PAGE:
每台ATM机的成本大约为8500欧元,据费诺伊介绍,每台机器收取6至9个月的手续费后就能收回成本。到目前为止,他和搭档已经投入了约10万欧元来做前期工作。

    菲诺伊表示:“希腊的局势比我根据媒体报道推测的要平静得多。在ATM机前排队的只有一两个人。旅游业依旧正常。人们的情绪比我想象的好。”

    如果希腊退出欧元区,毫无疑问这一切都将改变,并让Bitchain的ATM机更加火爆。毕竟,与希腊目前尝试的其他选择相比,比特币并没有古怪到让人难以接受的程度。比如,有些商店开始接受邻国保加利亚的货币列弗,而希腊小岛阿基斯提正在尝试一种名为“鹦鹉螺币”,以黄金支撑的数字货币。(财富中文网)

    译者:严匡正

    审校:任文科

    Joaquin Fenoy was wandering the streets of Athens Friday, doing his bit to ease Greece’s currency restrictions. He wasn’t handing out cash, but rather installing an ATM with a withdrawal limit of €1,000 (about $1,100). That’s €940 above the €60 daily ATM withdrawal limit the Greek government put in place to stop a bank run as its creditors decide the country’s financial fate.

    There is one catch, though: You need to have the virtual currency bitcoin to use it.

    Fenoy, 36, is the CTO of Bitchain, a four-month-old startup based in the Barcelona suburb of Sant Cugat del Vallés. He and his co-founders—Jordi Alcaraz, 39, and Miguel Alcaraz, 44—launched the company in March to build an international network of bitcoin-based ATMs manufactured by BTCPoint, a Barcelona/Silicon Valley company (and Fenoy’s former employer).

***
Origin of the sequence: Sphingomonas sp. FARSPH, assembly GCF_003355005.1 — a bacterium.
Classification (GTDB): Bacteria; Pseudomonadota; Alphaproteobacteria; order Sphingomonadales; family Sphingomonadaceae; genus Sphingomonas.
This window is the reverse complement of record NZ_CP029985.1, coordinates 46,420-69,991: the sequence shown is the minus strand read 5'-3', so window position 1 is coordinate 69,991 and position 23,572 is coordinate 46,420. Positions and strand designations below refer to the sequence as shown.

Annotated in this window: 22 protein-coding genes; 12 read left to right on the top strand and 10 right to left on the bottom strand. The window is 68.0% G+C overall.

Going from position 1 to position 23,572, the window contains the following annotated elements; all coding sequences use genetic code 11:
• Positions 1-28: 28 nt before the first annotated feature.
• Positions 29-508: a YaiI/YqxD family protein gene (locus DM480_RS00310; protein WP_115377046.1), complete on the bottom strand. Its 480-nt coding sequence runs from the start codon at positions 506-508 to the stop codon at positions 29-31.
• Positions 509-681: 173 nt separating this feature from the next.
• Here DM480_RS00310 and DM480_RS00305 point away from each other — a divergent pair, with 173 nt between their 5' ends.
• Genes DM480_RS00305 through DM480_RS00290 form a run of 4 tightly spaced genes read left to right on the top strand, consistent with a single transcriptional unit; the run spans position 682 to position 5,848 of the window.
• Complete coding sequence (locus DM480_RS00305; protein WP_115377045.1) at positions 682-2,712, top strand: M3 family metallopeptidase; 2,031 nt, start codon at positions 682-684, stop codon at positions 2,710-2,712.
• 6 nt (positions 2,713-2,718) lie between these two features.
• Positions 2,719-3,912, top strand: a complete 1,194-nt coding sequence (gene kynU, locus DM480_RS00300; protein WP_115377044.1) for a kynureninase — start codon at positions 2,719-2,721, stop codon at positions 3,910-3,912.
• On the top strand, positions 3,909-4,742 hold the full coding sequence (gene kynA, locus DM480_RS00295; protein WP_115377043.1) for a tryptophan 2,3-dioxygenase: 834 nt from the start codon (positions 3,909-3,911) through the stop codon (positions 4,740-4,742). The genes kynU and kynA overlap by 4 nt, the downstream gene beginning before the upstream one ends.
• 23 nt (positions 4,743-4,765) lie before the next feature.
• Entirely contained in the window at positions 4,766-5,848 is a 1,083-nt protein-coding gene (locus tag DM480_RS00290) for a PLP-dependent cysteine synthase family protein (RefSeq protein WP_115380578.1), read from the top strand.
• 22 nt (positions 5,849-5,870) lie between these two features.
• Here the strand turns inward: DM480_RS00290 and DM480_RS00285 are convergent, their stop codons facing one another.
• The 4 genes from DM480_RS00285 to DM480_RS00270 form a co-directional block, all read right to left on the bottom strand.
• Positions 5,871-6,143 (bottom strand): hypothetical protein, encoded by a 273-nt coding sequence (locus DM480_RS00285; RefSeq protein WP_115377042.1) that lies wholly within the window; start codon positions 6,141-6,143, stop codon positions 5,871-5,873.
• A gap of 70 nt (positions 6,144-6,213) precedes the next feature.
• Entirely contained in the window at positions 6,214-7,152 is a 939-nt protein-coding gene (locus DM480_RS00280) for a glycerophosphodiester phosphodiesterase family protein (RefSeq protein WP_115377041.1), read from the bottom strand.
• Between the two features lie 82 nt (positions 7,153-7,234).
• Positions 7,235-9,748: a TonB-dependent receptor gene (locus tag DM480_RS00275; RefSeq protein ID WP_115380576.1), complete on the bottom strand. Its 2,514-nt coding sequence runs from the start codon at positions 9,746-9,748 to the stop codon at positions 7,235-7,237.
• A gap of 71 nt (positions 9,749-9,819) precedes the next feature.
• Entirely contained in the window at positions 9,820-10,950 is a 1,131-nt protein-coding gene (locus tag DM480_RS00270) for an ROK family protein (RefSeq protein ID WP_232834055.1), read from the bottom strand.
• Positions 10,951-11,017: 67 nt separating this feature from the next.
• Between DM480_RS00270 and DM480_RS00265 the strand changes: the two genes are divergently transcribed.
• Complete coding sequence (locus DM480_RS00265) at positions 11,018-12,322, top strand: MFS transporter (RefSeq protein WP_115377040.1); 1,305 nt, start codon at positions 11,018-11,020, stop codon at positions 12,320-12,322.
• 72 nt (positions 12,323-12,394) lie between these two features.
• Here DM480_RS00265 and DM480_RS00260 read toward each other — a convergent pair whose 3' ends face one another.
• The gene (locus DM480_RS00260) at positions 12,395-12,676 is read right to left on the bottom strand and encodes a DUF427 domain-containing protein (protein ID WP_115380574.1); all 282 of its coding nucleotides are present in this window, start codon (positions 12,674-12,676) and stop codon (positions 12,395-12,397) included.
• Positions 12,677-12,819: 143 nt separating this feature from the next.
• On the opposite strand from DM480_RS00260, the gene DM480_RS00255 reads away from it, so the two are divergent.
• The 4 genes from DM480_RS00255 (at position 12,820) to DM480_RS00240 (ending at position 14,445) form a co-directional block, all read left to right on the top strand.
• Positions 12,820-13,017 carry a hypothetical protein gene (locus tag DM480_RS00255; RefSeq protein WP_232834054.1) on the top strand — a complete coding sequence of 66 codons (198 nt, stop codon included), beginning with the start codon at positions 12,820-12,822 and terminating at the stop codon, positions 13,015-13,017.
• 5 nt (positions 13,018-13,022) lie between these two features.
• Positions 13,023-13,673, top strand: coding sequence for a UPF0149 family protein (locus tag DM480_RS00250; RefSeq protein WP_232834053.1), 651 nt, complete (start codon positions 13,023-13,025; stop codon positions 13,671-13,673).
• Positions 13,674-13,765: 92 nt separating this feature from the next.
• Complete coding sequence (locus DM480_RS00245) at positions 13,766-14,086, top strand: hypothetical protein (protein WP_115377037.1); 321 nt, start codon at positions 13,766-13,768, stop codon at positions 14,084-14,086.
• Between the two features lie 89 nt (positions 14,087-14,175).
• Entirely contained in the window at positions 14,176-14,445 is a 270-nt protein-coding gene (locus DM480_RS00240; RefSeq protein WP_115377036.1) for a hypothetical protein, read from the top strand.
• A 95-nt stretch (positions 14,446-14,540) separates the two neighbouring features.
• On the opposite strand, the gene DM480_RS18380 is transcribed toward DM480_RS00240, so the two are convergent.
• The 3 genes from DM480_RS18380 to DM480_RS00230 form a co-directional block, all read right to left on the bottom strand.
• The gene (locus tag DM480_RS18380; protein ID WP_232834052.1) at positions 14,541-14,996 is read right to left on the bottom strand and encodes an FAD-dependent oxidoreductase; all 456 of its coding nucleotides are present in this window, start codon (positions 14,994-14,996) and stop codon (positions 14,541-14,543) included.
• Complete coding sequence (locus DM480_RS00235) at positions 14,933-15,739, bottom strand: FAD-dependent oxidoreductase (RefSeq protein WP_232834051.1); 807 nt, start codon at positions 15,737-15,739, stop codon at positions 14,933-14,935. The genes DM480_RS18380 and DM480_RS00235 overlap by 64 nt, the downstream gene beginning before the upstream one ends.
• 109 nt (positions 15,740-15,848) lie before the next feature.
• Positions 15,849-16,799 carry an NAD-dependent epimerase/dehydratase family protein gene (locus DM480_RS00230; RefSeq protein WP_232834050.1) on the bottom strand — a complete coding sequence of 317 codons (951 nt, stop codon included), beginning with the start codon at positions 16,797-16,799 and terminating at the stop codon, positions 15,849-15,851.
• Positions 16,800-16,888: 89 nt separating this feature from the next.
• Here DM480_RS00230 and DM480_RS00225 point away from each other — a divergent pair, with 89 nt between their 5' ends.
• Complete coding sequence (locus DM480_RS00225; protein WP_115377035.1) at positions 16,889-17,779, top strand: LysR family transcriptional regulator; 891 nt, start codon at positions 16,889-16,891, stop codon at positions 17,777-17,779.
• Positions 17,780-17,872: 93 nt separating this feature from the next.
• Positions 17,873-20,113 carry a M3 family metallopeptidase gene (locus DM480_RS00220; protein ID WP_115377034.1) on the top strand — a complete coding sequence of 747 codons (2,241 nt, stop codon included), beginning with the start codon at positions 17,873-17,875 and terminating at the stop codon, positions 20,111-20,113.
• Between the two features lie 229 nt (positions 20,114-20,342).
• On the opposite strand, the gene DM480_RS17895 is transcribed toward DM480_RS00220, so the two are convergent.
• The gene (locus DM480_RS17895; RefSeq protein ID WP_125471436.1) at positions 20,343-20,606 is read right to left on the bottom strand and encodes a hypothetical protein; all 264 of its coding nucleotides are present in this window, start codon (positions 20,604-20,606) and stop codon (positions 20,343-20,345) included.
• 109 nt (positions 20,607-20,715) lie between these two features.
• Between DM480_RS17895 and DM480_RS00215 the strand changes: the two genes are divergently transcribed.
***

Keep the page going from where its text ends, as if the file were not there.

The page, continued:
Bitcoin ATMs are a fast-growing offshoot of the six-year old bitcoin currency. The first one was opened in a Vancouver coffee shop in October 2013, and there are now 429 worldwide. To buy bitcoins at an ATM, a user inserts money, and the equivalent in bitcoins are put into his virtual wallet. To turn bitcoins into cash and withdraw it (which is more likely in cash-strapped Greece), users send bitcoins to a virtual address supplied by the ATM; they are then given a QR code that they scan to receive cash.

    Free of ties to government financial systems, bitcoin appeals to people looking to hedge against unstable currencies and banking systems. Demand for bitcoin has picked up in recent days, especially in Europe (Greece’s bitcoin use has risen 500% in the last four weeks), suggesting that Greece’s travails may even be inspiring people in other southern European nations to shift into bitcoin in case their countries ever have similar problems.